Marnix de Nijs
Edwin van der Heide

'Spatial Sounds (100dB at 100km/h)'
is an interactive audio-installation by Marnix de Nijs and Edwin van der Heide. The audio-installation is based on Marnix de Nijs' video-installation 'Open Head'. Both installations work with the effects of speed/ movement on perception; Spatial Sounds (100dB at 100km/h) specifically works with the mentioned effects on the perception of audio.

Driven by engine-power Spatial Sounds (100dB at 100km/h) rotates a speaker mounted on arm of several meters. Like a watch-dog the machine is scanning the space looking for visitors. To investigate nearer is like challenging faith, the rotating arm swivels powerfully around. You hear the impressive sound of the mighty motor revving up. Faster and faster it turns around. You can feel the displacement of air when the speaker whizzes past, and you had better jump back, out of reach of the installation. The machine slows down and after the first shock you start wandering around. Exploring the space you manipulate the sound it produces, let's just not get to close! Spatial Sounds (100dB at 100km/h) builds up a physically tangible relationship with the visitor for it is the play of attracting en distracting between machine and visitor that manipulates the sound and movement of the machine.

Spatial Sounds (100dB at 100km/h) is an installation which exists out of a speaker on a long arm with a counter weight on the other end. The arm is able to spin. It's controllable from a very slow to a very high speed. The maximum speed of the speaker is 100 km/h. A high speed distance measuring sensor is mounted close to the speaker and is measuring from the arm into the space. The sensor is scanning the objects and the audience in the space. Because it is spinning it is creating a spatial description of the space. The result is a continuously dynamically changing map of the space quite similar to a traditional radar map.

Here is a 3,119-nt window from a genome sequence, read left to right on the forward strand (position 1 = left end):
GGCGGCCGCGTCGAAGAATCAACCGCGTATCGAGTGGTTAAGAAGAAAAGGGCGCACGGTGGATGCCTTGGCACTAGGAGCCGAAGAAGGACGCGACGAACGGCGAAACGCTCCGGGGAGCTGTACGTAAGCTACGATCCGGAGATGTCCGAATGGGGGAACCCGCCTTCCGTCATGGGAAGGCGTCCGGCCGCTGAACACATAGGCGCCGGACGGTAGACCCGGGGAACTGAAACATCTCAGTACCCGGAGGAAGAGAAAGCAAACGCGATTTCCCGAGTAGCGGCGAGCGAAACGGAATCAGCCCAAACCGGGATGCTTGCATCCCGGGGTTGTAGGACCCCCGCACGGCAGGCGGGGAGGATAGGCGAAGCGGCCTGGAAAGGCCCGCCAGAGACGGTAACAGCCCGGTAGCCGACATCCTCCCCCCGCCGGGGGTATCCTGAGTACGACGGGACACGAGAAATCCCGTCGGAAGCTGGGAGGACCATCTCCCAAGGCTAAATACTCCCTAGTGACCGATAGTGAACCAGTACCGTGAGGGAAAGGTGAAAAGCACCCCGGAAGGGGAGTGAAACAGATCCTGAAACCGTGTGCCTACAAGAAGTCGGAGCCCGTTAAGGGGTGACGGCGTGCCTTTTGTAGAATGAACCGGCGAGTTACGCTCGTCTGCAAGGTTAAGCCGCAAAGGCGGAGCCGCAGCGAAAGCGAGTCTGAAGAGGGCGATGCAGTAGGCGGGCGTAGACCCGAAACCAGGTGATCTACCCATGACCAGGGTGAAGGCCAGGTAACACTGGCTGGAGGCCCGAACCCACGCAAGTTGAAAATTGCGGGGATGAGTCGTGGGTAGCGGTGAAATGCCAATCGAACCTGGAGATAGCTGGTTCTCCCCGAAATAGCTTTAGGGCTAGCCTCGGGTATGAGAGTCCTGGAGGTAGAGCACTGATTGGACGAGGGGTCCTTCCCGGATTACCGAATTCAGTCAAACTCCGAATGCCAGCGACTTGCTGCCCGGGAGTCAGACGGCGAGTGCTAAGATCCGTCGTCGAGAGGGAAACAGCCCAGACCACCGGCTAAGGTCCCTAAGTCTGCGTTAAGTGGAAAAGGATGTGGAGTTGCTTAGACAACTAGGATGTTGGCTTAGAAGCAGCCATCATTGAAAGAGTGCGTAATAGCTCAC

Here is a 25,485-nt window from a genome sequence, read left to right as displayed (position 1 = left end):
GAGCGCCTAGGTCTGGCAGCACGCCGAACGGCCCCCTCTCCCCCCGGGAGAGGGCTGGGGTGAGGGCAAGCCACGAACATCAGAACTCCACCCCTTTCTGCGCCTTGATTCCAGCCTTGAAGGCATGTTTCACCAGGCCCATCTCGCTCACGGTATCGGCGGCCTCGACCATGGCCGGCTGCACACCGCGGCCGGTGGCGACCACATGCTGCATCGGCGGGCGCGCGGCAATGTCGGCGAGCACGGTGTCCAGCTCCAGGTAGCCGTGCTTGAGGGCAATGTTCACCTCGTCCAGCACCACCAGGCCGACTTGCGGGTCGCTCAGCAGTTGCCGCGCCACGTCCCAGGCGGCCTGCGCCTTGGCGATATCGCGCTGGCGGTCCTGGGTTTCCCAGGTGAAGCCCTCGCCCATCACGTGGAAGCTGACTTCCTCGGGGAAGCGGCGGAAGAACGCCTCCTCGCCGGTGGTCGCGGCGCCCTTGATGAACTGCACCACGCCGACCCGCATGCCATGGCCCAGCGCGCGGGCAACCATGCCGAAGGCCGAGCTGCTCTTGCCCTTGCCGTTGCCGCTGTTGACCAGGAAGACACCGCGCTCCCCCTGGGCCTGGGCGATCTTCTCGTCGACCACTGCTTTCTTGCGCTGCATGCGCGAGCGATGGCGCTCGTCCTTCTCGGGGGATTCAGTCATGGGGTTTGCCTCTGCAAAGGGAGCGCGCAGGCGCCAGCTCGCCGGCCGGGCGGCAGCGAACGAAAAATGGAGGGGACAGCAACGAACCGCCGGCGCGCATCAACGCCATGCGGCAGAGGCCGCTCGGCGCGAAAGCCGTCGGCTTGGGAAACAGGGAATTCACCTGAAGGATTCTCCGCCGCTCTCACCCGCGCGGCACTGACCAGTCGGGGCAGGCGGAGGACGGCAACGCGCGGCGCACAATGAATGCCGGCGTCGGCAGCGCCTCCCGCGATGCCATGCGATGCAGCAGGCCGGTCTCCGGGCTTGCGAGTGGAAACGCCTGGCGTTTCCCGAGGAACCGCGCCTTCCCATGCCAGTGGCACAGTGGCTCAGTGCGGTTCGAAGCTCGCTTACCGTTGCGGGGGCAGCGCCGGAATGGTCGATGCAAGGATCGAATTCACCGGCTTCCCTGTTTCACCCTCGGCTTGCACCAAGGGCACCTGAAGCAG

Spatial Sounds (100dB at 100km/h) is an interactive installation. It is an installation with a very strong intelligent behaviour. The arm is not simply spinning slow or fast but can make very distinct movements in both directions. On one hand the Spatial Sounds (100dB at 100km/h) lives a live on itself on the other hand it is reacting very direct to the people in the space. With the sensor it is possible to detect how close the visitors are and where they are around the arm. The installation lives a live of itself as it is scanning the space. It's making inspecting movements and it will be generating sounds which symbolise the scanning of the space. It is generating infinitely short but loud pulses and is 'listening' to the reflections of the empty space. It will be a composition of pulses in different frequency ranges and in different ritmic patterns. When people enter the room they are immediately detected. The installation will react in both a musical and in a gestural way. On one hand the sounds are directly related to the position of the arm. On the other hand the sounds are related to the dynamic 'map' of the space and the audience. The sounds will be very physical. For example when the speaker is pointing onto somebody it will generate a specific sound. This will also work on a high speed and with multiple people in the room. Otherwise the sounds and movements of the arm will tempt people to move through the space. Different locations in the space can represent different sounds so does the distance of the people to the rotating arm.